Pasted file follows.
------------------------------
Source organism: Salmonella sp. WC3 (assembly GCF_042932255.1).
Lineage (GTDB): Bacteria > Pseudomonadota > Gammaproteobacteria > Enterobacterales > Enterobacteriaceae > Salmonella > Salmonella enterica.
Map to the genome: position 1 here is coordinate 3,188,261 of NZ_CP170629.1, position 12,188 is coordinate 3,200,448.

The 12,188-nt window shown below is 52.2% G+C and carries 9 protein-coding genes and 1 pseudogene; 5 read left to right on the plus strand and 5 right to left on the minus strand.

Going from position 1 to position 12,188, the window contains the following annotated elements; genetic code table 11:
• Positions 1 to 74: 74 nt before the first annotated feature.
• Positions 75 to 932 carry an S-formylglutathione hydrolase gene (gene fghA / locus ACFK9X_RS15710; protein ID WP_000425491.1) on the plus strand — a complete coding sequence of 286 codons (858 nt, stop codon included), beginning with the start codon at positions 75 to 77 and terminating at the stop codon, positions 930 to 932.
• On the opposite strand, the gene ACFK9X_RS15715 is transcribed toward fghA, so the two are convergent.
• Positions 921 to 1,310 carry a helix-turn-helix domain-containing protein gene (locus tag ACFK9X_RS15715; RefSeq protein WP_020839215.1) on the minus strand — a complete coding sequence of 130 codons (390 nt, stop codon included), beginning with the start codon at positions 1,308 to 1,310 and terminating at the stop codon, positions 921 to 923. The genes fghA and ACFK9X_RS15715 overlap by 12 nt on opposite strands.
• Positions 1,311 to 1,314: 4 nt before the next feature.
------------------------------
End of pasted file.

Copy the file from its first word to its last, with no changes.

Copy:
Source organism: Salmonella sp. WC3 (assembly GCF_042932255.1).
Lineage (GTDB): Bacteria > Pseudomonadota > Gammaproteobacteria > Enterobacterales > Enterobacteriaceae > Salmonella > Salmonella enterica.
Map to the genome: position 1 here is coordinate 3,188,261 of NZ_CP170629.1, position 12,188 is coordinate 3,200,448.

The 12,188-nt window shown below is 52.2% G+C and carries 9 protein-coding genes and 1 pseudogene; 5 read left to right on the plus strand and 5 right to left on the minus strand.

Going from position 1 to position 12,188, the window contains the following annotated elements; genetic code table 11:
• Positions 1 to 74: 74 nt before the first annotated feature.
• Positions 75 to 932 carry an S-formylglutathione hydrolase gene (gene fghA / locus ACFK9X_RS15710; protein ID WP_000425491.1) on the plus strand — a complete coding sequence of 286 codons (858 nt, stop codon included), beginning with the start codon at positions 75 to 77 and terminating at the stop codon, positions 930 to 932.
• On the opposite strand, the gene ACFK9X_RS15715 is transcribed toward fghA, so the two are convergent.
• Positions 921 to 1,310 carry a helix-turn-helix domain-containing protein gene (locus tag ACFK9X_RS15715; RefSeq protein WP_020839215.1) on the minus strand — a complete coding sequence of 130 codons (390 nt, stop codon included), beginning with the start codon at positions 1,308 to 1,310 and terminating at the stop codon, positions 921 to 923. The genes fghA and ACFK9X_RS15715 overlap by 12 nt on opposite strands.
• Positions 1,311 to 1,314: 4 nt before the next feature.